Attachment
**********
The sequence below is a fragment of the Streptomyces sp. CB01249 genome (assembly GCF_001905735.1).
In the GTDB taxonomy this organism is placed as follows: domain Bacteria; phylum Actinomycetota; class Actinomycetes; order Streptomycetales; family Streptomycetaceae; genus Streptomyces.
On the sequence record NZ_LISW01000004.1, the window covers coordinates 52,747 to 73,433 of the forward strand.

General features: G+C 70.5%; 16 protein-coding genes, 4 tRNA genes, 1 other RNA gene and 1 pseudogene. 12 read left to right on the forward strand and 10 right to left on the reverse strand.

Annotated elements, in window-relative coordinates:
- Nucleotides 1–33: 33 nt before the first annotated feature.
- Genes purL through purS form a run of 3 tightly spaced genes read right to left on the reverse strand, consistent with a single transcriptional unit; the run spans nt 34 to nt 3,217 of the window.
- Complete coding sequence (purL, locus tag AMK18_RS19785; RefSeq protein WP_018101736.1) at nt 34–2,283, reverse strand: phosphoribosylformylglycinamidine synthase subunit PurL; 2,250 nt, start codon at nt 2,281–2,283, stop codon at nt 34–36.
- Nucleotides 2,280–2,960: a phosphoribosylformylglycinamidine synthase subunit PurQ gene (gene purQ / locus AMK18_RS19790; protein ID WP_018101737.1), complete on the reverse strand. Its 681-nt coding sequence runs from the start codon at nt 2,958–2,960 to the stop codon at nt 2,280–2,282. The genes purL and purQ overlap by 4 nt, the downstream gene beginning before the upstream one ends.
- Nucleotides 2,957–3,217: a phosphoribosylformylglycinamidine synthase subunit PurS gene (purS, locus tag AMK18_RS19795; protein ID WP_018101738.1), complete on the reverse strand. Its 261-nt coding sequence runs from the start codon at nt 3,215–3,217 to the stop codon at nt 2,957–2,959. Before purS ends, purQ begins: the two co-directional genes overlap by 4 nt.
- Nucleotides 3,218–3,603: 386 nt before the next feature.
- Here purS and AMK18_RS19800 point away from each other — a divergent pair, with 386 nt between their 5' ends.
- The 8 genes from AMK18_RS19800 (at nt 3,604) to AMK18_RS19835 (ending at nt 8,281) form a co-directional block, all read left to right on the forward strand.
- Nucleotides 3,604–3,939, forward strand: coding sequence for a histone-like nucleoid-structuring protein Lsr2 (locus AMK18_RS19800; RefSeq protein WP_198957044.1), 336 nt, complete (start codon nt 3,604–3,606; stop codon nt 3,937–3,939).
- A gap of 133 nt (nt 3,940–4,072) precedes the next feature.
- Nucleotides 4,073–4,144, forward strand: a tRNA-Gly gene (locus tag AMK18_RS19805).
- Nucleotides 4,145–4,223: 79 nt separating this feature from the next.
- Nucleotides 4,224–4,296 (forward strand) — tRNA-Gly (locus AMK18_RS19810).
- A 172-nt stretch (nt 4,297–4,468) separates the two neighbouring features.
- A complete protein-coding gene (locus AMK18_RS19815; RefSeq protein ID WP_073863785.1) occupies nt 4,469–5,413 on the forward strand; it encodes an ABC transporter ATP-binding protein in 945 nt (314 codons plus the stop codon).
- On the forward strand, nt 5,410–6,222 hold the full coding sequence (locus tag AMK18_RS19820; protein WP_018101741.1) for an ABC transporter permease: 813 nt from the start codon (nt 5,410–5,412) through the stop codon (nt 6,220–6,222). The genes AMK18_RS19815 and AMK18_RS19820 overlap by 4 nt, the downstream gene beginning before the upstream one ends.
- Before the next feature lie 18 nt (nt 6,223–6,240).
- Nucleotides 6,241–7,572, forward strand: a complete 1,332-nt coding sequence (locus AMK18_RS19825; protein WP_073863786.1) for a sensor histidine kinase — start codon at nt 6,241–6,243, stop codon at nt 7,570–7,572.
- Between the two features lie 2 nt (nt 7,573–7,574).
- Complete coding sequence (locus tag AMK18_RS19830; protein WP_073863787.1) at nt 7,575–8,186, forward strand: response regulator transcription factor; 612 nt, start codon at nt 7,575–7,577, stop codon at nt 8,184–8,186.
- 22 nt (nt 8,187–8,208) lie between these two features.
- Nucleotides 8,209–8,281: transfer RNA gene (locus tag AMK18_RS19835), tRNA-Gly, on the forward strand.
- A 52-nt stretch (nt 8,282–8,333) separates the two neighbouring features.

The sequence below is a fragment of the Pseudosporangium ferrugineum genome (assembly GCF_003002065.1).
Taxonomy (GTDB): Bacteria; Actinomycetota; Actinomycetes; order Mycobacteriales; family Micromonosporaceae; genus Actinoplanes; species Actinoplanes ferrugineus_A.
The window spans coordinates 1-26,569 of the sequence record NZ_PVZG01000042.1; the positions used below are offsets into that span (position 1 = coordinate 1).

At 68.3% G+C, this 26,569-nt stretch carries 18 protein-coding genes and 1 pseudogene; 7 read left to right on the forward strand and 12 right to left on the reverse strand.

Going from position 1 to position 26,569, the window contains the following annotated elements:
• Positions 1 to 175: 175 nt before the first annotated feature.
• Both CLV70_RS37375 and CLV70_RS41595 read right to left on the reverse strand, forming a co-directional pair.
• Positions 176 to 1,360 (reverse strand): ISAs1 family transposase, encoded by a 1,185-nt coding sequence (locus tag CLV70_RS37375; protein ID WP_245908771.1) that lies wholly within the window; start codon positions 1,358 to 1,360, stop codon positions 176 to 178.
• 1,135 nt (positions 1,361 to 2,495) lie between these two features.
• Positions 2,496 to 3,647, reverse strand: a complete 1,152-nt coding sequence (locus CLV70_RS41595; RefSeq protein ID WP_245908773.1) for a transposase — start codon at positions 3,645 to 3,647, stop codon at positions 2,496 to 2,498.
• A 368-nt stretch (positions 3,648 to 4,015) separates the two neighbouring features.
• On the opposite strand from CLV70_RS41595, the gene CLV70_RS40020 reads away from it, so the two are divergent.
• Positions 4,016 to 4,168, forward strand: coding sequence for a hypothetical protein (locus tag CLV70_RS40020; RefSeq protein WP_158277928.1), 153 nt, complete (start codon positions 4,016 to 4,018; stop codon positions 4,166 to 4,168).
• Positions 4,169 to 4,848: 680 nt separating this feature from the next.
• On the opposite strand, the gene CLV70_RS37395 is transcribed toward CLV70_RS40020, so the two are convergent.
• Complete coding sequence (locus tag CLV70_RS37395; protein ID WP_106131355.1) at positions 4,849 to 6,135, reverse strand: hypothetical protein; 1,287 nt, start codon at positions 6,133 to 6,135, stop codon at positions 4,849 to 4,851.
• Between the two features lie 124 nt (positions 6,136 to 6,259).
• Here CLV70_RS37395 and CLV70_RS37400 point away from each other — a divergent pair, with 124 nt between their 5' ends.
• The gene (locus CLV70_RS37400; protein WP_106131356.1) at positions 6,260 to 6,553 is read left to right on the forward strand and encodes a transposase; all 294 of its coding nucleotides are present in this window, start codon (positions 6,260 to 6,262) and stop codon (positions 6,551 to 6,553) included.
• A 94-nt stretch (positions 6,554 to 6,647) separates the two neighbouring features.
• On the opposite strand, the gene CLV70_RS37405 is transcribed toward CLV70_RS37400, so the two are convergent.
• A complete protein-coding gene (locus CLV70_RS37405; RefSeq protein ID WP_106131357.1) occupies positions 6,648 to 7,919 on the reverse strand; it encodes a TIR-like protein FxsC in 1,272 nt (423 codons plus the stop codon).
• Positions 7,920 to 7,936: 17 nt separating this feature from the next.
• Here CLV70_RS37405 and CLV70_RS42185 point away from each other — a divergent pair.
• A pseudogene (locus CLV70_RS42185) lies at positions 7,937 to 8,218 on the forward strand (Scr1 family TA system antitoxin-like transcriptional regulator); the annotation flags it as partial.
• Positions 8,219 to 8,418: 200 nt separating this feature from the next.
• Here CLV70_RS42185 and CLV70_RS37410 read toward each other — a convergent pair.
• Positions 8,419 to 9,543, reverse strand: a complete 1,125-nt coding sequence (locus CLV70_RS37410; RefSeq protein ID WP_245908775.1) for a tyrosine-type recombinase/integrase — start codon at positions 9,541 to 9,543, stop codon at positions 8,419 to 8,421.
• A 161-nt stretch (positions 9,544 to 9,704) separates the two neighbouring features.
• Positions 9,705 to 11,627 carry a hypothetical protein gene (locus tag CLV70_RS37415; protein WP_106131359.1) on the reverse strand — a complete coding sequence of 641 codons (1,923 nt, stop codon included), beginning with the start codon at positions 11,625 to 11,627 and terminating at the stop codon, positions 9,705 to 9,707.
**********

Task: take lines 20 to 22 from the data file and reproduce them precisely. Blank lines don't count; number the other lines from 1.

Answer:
- A complete protein-coding gene (locus AMK18_RS19815; RefSeq protein ID WP_073863785.1) occupies nt 4,469–5,413 on the forward strand; it encodes an ABC transporter ATP-binding protein in 945 nt (314 codons plus the stop codon).
- On the forward strand, nt 5,410–6,222 hold the full coding sequence (locus tag AMK18_RS19820; protein WP_018101741.1) for an ABC transporter permease: 813 nt from the start codon (nt 5,410–5,412) through the stop codon (nt 6,220–6,222). The genes AMK18_RS19815 and AMK18_RS19820 overlap by 4 nt, the downstream gene beginning before the upstream one ends.
- Before the next feature lie 18 nt (nt 6,223–6,240).